modification date, and on the lower right the line number of
the last line on the screen. If the last line number in the
file is known, it is shown in parenthesis just to the left
of this number. Rather than reading all of the data
initially, VIEW only reads subsequent sections of the data
file when warranted. A "***READING**" status indicator is
shown on the bottom line when this occurs. Only when the
last line of the file has been been read will the parenthe-
sized number appear. If no data file is open, then the
bottom status line is blank.

While viewing the text file, the user has a number of single
key commands available:

Produces several Help screens of information that
describe the available keyboard controls and the
command line arguments. Use to terminate
the Help screens.

, , , , ,

These vertical motion commands move the screen
view in the anticipated direction - by one line,
one page, or to the extreme limits of the file.


Normally the text window displays the first 78
characters of each line. Text past column 78 can
be viewed by entering . This scrolls the
entire display right by 10 characters. When the
text is scrolled right, the maximum line number
field on the bottom line is replaced by an

indicator for how far right the window is scroll-
ed. For example if the screen is scrolled right
by two steps, then the field shows "(COLS+020)" to
indicate the viewable screen is actually showing
columns 21 through 98 of each line. Use to
scroll back.

, , ,

See the following File Operations section.

BTS Utilities User Manual (VIEW) Page 28

, , , ,

See the Goto/Search Operations section.

See the Popup Menu section.

, , ,

These commands set the number of screen lines for
the VIEW display - to 25, 43, and 50 lines
respectively. The setting restores the
screen lines to the same setting DOS had when the
VIEW program was started.

Exit from the VIEW program. Unless the "-XI"
command line argument is set, this key will
initiate a verification window to ensure the exit
is actually desired. If there are additional
files in the current file list (see File
Operations below), then an option is also provided
in the verification window to open any of these

is also used to escape from the current
operation; whether entering search text or a
matchlist specification, or the popup menu.

Exit from the VIEW program immediately. No
verification prompt is issued.

The single text file as described here, appears on startup
if a single file was specified on the command line.
Additional initial windows occur if no files, or multiple
files, were specified on the command line. For these
conditions refer to the and explanations in
the following File Operation section.

Error windows will be generated if read errors occur or if
the file size exceeds the available memory limit (for
systems with a full complement of memory, this is typically
in excess of 500KB).

BTS Utilities User Manual (VIEW) Page 29


While VIEW is only capable of displaying one file at a time,
it is possible to specify multiple files through a matchlist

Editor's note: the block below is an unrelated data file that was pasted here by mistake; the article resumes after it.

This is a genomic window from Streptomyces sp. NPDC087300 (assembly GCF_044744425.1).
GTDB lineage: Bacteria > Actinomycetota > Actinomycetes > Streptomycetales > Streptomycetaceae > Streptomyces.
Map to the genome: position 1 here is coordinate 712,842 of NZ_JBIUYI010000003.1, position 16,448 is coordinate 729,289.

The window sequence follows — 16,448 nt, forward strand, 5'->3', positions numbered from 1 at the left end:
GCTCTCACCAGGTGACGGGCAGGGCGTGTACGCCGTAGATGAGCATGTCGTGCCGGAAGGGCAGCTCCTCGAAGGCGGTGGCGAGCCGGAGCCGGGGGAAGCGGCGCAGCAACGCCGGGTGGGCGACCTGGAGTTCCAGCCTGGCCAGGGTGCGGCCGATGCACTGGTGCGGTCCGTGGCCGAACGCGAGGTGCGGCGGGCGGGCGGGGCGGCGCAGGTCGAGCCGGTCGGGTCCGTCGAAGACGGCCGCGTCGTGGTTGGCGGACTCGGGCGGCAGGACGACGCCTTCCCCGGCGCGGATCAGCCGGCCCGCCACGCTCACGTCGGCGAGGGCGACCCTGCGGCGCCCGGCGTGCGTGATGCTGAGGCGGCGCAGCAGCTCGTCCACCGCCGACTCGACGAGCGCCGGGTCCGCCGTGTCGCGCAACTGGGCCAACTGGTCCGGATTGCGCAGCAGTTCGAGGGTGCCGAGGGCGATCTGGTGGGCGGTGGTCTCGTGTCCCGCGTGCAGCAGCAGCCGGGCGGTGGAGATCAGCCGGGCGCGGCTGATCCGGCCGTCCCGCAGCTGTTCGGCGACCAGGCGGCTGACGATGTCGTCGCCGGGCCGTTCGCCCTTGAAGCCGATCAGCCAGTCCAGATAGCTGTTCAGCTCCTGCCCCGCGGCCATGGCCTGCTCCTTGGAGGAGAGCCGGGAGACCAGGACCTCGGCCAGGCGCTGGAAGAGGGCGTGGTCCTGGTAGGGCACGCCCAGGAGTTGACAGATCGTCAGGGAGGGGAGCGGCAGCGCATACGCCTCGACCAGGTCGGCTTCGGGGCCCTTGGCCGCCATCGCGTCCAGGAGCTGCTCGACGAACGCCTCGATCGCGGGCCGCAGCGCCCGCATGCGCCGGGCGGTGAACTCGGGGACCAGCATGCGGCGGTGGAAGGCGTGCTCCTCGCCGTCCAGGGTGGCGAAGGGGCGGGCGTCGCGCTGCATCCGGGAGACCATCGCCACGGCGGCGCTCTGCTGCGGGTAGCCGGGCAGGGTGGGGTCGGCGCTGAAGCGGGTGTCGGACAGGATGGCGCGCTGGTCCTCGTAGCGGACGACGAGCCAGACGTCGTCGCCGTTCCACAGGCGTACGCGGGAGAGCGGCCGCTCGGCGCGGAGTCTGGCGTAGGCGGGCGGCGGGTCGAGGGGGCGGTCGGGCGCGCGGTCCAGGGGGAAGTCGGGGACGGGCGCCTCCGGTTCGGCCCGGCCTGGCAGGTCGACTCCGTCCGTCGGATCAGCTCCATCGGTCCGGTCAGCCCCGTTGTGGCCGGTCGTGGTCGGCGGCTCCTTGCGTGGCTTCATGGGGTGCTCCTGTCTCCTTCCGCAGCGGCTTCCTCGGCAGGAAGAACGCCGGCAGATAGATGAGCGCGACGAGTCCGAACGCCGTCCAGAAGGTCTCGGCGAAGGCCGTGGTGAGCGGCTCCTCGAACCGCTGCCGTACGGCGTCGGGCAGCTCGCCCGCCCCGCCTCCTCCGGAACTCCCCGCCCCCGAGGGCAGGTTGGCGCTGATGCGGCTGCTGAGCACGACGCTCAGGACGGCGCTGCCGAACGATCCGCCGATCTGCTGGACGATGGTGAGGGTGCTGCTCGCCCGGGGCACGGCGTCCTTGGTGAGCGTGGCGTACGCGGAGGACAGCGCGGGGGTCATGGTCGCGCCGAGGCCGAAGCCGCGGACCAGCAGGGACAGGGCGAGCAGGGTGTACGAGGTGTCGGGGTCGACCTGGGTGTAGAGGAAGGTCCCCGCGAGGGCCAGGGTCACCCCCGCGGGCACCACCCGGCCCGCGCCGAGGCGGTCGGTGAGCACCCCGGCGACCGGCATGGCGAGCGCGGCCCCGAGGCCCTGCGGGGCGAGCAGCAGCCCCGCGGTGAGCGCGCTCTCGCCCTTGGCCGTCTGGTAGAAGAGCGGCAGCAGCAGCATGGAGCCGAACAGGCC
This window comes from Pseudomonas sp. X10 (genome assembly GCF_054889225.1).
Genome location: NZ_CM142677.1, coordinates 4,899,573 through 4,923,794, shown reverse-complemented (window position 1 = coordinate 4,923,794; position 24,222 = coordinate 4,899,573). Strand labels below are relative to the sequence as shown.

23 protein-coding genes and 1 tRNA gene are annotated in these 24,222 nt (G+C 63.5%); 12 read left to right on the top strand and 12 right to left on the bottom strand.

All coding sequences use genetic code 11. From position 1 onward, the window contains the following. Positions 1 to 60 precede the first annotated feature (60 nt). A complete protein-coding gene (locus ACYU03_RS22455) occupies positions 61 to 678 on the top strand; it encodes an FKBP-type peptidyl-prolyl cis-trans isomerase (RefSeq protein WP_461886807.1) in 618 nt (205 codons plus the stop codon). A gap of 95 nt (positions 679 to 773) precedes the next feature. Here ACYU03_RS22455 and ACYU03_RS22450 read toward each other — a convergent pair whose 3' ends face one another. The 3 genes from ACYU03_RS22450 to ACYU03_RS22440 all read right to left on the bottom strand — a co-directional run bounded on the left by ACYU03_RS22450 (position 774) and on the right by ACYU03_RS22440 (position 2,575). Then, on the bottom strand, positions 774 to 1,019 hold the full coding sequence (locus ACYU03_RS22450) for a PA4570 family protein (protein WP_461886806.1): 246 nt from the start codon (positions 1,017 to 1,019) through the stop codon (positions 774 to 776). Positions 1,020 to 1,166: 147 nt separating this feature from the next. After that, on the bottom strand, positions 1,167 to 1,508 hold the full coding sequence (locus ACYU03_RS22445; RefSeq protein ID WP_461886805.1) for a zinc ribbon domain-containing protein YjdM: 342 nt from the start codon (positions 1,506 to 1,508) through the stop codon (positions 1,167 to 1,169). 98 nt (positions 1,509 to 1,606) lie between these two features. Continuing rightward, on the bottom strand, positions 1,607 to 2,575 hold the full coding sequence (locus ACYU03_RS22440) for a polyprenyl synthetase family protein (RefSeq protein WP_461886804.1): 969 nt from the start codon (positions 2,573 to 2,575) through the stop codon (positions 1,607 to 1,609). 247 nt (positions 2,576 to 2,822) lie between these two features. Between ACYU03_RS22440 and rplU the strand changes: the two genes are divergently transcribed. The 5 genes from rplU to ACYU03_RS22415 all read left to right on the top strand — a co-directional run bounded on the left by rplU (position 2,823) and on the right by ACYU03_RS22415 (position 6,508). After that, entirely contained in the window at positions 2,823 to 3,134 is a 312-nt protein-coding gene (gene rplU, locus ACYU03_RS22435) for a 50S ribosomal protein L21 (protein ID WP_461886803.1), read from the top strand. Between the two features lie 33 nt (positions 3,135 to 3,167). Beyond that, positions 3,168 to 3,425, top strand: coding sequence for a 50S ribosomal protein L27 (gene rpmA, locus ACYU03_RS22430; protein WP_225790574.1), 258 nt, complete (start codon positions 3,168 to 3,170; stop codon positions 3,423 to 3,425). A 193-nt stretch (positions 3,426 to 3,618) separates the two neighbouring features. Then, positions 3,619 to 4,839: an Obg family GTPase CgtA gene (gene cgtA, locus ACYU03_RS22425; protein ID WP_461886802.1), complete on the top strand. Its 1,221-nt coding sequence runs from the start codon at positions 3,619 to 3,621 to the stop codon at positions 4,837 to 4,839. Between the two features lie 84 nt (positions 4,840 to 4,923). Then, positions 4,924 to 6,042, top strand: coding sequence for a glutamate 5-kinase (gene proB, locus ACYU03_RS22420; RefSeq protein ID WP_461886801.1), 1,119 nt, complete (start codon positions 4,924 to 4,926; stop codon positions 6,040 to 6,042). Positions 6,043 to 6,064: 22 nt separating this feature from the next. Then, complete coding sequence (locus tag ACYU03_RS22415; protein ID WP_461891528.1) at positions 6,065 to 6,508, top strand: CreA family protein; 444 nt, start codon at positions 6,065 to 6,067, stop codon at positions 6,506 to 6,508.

specification. These can then be viewed in sequence.

The file operation commands are:

Enter a new file matchlist specification. A text
entry window is generated for entering the match
list specification. For example:

d:\dos\!*.com !*.exe

specifies all the files in the D:\DOS directory
except for the executable programs.

The default specification placed within the text
entry window is "*". Simply enter if you
wish to see all of the files, or overwrite this
with a particular matchlist specification. The
window will scroll horizontally if required for a
long specification.

If the completed matchlist specification refer-
ences a single file, the file is opened
immediately and the text presented on the VIEW
screen. If the matchlist corresponds to no files,
an error tone is issued and the screen is blanked.
Re-enter and the correct specification.
If the matchlist specification corresponds to two
or more files a file list window is generated -
see the explanation below.

Display an alphabetical list of all files matching
the current matchlist specification. Cursor
within this list to the desired file and enter
. This closes the current file, if any,
and opens the new one. Newly opened files always
start with line one, column one in the upper left
corner of the screen.


Open the next, or previous, file respectively in
the current file list; that is the files refer-
enced by the last matchlist specification.

BTS Utilities User Manual (VIEW) Page 30


These commands are provided to move through the file in a
non-sequential manner. In particular:

or + - or any numeric character

Goto an absolute or relative line within the file.
A text entry window is provided for entering the
line number. Enter a specific number to request
an absolute line number. Precede the number with
a + or - to indicate a displacement relative to
the current position. For example, enter "3,000"
to go to line 3000, and enter "+50" to move 50
lines past the current position. Following the
Goto operation for an absolute line number the
destination line is highlighted. For relative
amounts the screen is simply shifted the
appropriate distance (i.e. no highlighting

or any alphabetical or punctuation character

Search for a text string. Enter the desired
string into the text entry window. By default,
the search is case insensitive and in the forward
direction, but these attributes can be altered
through the popup menu described in the next
section. The text entry window will scroll